No, it’s proof that the Treasury is unfit for purpose. I suspect it is full of Sir Humphreys and mandarin wannabes who do not understand how the real world works outside of Whitehall. Surely, it’s time to get tough and get rid of all the deadwood down there? The country MUST be more important than any of these “jobs for life”.

  24. sm
    Posted May 13, 2014 at 10:03 pm | Permalink

    Comparison of CGT without looking at Income tax & others in general,as well as the state of the economy, rule changes and election cycles is smoke and mirrors.

    We have seen how those that can write their contracts will bend with the wind.
    Bankers are now paid higher basic salaries to get round rules etc.

    We should simplify and simply charge the same rate on capital as income. ( Australia does with some relief on PPR)

    Most do not however consider the gains were mostly as a result of money supply growth and credit creation which has effected those who cannot afford assets that track inflation.

    If we allow allow the created money to be mostly lent against property we get house price inflation and spurious gains. Creating distortions an impediments to decisions as people mention above.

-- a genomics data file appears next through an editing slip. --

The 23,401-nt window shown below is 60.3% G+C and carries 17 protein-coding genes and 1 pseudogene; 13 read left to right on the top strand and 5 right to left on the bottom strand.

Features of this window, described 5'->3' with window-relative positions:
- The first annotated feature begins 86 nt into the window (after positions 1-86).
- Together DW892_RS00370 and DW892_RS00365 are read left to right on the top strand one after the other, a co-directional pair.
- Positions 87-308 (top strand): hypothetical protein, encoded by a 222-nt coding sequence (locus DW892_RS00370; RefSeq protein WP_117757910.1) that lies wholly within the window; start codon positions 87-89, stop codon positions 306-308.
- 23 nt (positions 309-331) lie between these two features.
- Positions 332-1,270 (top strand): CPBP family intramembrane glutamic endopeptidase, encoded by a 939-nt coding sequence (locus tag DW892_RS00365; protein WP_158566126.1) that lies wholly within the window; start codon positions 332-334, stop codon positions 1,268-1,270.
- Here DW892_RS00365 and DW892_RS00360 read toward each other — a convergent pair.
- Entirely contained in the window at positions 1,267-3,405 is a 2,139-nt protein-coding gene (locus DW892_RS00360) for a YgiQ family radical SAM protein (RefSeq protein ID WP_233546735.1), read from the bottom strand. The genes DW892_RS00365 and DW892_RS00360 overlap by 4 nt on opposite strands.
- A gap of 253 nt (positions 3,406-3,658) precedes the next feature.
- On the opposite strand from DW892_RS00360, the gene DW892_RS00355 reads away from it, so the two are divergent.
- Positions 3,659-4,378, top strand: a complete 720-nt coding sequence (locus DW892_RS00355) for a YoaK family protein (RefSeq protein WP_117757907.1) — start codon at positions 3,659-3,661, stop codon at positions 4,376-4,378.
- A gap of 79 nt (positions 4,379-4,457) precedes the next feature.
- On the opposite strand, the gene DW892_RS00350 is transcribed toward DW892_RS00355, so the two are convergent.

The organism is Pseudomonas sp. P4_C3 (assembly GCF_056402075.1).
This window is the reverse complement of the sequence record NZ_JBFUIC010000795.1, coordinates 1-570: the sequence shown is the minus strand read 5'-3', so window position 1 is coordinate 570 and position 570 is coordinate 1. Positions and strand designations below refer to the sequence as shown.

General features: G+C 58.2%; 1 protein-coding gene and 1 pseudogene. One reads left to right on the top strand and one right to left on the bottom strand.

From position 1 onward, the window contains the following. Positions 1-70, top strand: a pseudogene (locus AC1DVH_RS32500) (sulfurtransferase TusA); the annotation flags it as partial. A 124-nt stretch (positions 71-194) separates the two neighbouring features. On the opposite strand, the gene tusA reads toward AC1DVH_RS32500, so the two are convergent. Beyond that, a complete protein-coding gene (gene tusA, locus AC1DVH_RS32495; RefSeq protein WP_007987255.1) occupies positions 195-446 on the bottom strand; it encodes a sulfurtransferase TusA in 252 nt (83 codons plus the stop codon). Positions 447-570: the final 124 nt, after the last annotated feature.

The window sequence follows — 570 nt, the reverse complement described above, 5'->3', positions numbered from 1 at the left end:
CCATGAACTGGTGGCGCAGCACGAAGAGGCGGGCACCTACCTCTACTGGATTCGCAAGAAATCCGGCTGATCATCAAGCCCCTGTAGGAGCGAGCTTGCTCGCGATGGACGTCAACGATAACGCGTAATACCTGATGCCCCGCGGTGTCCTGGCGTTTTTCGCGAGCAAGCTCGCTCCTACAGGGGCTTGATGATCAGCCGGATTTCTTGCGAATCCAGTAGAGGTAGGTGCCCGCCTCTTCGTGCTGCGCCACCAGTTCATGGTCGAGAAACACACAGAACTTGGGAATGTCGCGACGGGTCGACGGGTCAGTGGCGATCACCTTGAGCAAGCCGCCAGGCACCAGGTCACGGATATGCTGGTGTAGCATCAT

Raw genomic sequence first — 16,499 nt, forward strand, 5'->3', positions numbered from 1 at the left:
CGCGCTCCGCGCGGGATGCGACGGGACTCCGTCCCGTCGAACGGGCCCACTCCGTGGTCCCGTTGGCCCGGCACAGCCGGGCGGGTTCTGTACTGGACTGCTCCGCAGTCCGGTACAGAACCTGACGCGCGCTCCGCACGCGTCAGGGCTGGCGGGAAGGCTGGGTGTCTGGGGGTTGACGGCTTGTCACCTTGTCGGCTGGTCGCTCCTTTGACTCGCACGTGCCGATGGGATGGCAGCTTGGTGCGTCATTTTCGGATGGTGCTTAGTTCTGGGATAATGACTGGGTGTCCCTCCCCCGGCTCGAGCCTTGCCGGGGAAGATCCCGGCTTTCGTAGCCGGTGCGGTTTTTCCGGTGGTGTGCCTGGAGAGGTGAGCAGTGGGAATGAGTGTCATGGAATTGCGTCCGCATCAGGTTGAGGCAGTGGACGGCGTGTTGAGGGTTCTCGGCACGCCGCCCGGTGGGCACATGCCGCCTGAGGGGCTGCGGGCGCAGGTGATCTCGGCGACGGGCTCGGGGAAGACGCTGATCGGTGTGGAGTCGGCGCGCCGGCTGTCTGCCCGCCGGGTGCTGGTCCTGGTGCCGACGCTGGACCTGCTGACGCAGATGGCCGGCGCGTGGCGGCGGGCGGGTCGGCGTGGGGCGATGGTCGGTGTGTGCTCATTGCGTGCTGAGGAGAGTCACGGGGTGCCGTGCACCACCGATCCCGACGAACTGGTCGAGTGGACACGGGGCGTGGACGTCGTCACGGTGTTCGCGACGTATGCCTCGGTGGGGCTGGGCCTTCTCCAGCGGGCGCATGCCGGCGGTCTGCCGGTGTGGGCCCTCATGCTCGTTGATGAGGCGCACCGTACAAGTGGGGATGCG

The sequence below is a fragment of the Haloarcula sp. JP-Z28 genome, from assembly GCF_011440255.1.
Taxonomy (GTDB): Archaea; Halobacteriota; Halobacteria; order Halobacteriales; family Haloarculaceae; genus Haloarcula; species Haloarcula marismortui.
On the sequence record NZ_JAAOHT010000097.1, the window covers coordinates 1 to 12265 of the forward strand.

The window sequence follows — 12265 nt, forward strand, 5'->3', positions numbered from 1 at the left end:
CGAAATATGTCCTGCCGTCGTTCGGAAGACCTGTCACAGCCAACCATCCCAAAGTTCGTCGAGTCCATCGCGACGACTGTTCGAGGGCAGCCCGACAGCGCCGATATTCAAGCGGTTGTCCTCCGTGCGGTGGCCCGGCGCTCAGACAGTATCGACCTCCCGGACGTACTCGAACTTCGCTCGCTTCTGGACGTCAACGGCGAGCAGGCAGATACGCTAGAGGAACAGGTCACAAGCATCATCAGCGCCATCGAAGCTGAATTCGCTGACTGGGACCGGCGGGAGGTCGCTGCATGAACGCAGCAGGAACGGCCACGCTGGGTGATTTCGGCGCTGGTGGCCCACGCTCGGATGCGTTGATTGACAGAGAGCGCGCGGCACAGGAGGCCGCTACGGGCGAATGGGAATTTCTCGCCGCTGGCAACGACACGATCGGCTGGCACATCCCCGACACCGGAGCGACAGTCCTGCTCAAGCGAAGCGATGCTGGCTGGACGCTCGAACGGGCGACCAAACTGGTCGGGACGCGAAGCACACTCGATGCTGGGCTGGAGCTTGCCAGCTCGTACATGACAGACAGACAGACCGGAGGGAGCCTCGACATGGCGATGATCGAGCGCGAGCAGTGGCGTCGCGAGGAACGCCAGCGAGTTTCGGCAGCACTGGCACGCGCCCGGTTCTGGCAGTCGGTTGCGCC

Inflation & Fiscal drag is cynically used to extract tax or purchasing power in various ways.

    Why not just control the money supply directly via central banks with laws and limits set by a constitution and then it handed to the government of the day to spend as it thinks fit.

    Where does all the money from come at present? and where has it gone?

  25. uanime5
    Posted May 13, 2014 at 10:50 pm | Permalink

    Many individuals and companies simply refuse to sell assets which are sitting on large gains, even though they would rather switch them into something more useful for their current needs.

    Given that the state will live longer than these individuals the state can simply wait, and eventually these individuals will have to sell these assets or will die of old age (resulting these assets being sold or inherited). Companies are more problematic as they won’t die of old age but are unlikely to hold assets indefinitely because as soon as these assets lose value the company will sell them in order to avoid a greater loss.